After diagnosis of isolated ACTH deficiency, we started hydrocortisone on September 14, 2017. As shown in Fig. 4a, after starting the treatment with hydrocortisone, his body temperature and CRP were decreased. In addition, his sodium level was gradually increased and eosinophil level was gradually decreased after the treatment (Fig. 4b). Various symptoms such as nausea, vomiting, appetite loss, and general malaise were mitigated soon after the treatment.
In this case report, we described a patient with idiopathic and isolated ACTH deficiency who had continuous epigastric discomfort without any specific and/or serious symptoms such as severe hypoglycemia, hypotensive shock, and disturbance of consciousness. Therefore, we should consider the possibility of pituitary and/or adrenal diseases even when patients complain of epigastric discomfort or general malaise alone. In addition, our patient’s blood glucose level was relatively low and his number of eosinophils was relatively high. These data suggest that we should bear in mind the possibility of adrenal failure even when patients have mild hypoglycemia and/or mild eosinophilia.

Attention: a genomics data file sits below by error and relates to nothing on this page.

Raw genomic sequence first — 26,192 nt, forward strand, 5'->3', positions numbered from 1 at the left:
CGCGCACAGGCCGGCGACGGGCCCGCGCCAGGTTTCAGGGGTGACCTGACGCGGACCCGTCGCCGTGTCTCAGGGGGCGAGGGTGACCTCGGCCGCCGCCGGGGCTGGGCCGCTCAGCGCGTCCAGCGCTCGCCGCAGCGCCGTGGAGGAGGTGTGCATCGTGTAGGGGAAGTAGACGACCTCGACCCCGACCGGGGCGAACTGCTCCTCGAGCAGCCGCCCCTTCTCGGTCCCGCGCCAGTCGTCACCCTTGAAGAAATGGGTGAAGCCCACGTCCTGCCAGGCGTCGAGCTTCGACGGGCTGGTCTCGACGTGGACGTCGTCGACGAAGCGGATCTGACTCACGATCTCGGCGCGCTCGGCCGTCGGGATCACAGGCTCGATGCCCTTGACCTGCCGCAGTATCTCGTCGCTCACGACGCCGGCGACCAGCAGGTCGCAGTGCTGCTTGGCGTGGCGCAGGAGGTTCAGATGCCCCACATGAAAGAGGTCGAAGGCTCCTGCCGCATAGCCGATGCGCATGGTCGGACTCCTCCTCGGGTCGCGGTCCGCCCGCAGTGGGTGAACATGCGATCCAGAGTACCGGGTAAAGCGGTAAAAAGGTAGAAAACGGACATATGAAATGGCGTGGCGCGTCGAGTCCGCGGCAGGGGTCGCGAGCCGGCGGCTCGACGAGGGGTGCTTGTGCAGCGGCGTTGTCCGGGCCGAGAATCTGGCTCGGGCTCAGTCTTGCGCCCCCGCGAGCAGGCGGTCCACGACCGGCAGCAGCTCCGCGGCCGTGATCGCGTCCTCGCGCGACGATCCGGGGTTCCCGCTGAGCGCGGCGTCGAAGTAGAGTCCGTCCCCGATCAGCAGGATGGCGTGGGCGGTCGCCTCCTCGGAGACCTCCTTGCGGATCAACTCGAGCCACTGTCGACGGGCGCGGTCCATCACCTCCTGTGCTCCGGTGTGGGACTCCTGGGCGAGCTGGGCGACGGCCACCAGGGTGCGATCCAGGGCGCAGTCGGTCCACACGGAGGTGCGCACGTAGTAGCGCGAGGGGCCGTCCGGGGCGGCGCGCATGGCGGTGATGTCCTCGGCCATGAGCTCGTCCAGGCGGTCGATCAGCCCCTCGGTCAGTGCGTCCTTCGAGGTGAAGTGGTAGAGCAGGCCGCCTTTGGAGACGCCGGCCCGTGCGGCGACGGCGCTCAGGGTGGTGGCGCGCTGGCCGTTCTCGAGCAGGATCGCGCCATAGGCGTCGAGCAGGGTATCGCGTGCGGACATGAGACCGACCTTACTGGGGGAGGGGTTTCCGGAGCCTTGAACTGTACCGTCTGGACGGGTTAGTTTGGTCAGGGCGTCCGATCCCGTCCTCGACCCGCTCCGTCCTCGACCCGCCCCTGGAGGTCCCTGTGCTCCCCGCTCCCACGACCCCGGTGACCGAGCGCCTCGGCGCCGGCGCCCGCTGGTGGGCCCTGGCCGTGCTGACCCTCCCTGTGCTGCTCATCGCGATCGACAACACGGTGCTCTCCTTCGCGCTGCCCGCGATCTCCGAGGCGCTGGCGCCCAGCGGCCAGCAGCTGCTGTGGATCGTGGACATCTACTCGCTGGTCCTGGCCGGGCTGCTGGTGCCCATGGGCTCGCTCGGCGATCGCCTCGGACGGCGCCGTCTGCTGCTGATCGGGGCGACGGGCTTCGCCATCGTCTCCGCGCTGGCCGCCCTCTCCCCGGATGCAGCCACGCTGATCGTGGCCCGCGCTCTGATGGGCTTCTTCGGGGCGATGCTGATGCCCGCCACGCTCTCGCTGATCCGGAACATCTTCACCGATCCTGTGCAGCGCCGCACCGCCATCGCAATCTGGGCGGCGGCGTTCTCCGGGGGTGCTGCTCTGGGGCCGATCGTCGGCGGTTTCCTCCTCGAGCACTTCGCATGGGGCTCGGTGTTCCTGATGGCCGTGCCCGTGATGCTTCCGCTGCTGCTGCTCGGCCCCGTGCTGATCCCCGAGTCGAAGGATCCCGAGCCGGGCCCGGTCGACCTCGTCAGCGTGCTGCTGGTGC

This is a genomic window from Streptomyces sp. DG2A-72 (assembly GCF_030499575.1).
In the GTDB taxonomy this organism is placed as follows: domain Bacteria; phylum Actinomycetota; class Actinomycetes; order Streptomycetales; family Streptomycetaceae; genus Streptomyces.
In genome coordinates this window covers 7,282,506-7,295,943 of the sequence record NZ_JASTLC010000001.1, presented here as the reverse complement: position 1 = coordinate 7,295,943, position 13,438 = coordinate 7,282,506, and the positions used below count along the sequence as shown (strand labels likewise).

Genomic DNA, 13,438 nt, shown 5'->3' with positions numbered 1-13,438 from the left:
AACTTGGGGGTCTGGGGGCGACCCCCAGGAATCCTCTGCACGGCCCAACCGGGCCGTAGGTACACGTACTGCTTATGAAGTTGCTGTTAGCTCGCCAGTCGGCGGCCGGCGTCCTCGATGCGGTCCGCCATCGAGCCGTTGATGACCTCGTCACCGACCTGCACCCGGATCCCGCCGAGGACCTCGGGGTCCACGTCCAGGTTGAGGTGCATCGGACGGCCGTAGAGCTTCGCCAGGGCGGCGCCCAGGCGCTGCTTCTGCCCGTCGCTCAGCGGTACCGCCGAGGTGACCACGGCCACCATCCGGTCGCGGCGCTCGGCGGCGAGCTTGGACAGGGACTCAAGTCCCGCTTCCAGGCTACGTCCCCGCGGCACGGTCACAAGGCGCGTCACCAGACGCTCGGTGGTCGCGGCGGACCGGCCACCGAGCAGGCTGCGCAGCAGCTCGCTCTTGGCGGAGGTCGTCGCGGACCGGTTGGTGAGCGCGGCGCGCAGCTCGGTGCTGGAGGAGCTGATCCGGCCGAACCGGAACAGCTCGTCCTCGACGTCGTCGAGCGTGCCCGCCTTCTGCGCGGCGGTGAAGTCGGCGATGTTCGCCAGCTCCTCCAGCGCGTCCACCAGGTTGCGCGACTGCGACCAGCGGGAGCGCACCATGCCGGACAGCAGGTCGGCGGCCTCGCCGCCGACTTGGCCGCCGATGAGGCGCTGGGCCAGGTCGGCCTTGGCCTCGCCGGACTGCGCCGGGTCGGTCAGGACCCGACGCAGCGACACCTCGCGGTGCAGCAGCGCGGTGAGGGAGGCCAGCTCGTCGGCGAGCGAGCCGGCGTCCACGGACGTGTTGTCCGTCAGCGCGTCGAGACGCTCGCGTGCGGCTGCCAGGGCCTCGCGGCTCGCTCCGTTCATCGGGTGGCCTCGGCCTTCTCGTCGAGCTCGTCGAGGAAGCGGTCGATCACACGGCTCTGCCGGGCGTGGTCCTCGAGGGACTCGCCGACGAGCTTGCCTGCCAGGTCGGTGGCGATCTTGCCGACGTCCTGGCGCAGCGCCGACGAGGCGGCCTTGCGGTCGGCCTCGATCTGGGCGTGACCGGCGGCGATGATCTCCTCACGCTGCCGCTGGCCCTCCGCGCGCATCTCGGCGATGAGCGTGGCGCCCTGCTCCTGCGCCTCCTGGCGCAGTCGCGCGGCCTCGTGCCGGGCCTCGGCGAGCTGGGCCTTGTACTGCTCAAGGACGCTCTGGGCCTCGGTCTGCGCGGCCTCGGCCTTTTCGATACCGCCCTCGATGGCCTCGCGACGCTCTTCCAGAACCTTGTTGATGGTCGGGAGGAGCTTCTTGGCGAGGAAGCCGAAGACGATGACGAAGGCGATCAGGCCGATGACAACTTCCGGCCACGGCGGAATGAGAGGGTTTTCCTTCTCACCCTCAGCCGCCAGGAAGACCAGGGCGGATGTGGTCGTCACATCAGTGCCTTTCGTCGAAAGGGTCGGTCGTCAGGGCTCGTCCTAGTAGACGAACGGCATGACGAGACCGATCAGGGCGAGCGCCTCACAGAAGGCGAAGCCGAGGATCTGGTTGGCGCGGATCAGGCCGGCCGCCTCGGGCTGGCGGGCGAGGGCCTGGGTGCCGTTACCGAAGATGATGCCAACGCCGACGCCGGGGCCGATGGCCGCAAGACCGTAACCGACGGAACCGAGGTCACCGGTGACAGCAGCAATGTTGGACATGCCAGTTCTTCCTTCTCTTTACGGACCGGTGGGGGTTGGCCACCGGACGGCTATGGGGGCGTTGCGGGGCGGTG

It has been reported that adult ACTH deficiency is often induced by an autoimmune disorder and/or autoimmune hypophysitis and the presence of autoimmune abnormality often helps us to diagnose the disease in clinical practice [1,2,3,4,5]. However, the patient in this case report indicates that ACTH deficiency is not necessarily accompanied by autoimmune abnormality. In patients without autoimmune abnormality, such as the present patient, it is quite difficult to diagnose ACTH deficiency. Therefore, we should be careful not to do misdiagnose ACTH deficiency as some functional gastrointestinal disease or mental disorder.
There is a limitation in this case report; for example, ACTH deficiency may be symptomatic in several ways and epigastric discomfort is a less common but a known symptom. In this way, the case might represent a limited contribution to medical research. However, we believe that this case report will help clinicians to diagnose ACTH deficiency.
Taken together, we should bear in mind the possibility of ACTH deficiency even when patients complain of epigastric discomfort or general malaise alone.
We should bear in mind the possibility of idiopathic and isolated ACTH deficiency when patients complain of mild but continued epigastric discomfort and/or general malaise even without any symptom of hypoglycemia or any autoimmune abnormality.